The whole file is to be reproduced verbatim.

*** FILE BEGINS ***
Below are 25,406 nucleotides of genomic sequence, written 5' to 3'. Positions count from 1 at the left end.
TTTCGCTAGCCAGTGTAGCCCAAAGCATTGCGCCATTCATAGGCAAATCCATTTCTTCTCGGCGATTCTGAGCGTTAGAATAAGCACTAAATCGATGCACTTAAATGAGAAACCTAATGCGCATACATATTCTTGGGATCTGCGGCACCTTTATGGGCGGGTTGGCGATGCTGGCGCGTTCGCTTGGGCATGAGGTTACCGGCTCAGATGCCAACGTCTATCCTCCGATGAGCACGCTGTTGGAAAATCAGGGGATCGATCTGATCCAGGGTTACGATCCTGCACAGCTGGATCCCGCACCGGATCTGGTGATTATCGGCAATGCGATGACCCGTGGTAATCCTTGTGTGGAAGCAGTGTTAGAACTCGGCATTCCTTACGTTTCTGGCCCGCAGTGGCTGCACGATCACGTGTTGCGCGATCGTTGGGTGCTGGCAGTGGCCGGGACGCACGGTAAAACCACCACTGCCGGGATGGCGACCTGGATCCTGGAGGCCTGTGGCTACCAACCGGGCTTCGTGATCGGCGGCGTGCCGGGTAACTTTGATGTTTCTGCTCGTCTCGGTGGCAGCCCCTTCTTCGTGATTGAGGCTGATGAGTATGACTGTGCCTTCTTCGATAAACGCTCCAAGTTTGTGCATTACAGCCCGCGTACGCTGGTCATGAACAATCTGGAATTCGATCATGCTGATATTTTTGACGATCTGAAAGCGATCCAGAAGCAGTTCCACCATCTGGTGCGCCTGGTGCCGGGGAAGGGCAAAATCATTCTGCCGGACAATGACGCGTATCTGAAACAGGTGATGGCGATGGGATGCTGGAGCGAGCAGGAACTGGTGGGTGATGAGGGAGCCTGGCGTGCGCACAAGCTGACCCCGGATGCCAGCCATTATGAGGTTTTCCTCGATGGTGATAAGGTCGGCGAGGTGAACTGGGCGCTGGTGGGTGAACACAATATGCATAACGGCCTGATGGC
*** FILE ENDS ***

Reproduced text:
Below are 25,406 nucleotides of genomic sequence, written 5' to 3'. Positions count from 1 at the left end.
TTTCGCTAGCCAGTGTAGCCCAAAGCATTGCGCCATTCATAGGCAAATCCATTTCTTCTCGGCGATTCTGAGCGTTAGAATAAGCACTAAATCGATGCACTTAAATGAGAAACCTAATGCGCATACATATTCTTGGGATCTGCGGCACCTTTATGGGCGGGTTGGCGATGCTGGCGCGTTCGCTTGGGCATGAGGTTACCGGCTCAGATGCCAACGTCTATCCTCCGATGAGCACGCTGTTGGAAAATCAGGGGATCGATCTGATCCAGGGTTACGATCCTGCACAGCTGGATCCCGCACCGGATCTGGTGATTATCGGCAATGCGATGACCCGTGGTAATCCTTGTGTGGAAGCAGTGTTAGAACTCGGCATTCCTTACGTTTCTGGCCCGCAGTGGCTGCACGATCACGTGTTGCGCGATCGTTGGGTGCTGGCAGTGGCCGGGACGCACGGTAAAACCACCACTGCCGGGATGGCGACCTGGATCCTGGAGGCCTGTGGCTACCAACCGGGCTTCGTGATCGGCGGCGTGCCGGGTAACTTTGATGTTTCTGCTCGTCTCGGTGGCAGCCCCTTCTTCGTGATTGAGGCTGATGAGTATGACTGTGCCTTCTTCGATAAACGCTCCAAGTTTGTGCATTACAGCCCGCGTACGCTGGTCATGAACAATCTGGAATTCGATCATGCTGATATTTTTGACGATCTGAAAGCGATCCAGAAGCAGTTCCACCATCTGGTGCGCCTGGTGCCGGGGAAGGGCAAAATCATTCTGCCGGACAATGACGCGTATCTGAAACAGGTGATGGCGATGGGATGCTGGAGCGAGCAGGAACTGGTGGGTGATGAGGGAGCCTGGCGTGCGCACAAGCTGACCCCGGATGCCAGCCATTATGAGGTTTTCCTCGATGGTGATAAGGTCGGCGAGGTGAACTGGGCGCTGGTGGGTGAACACAATATGCATAACGGCCTGATGGC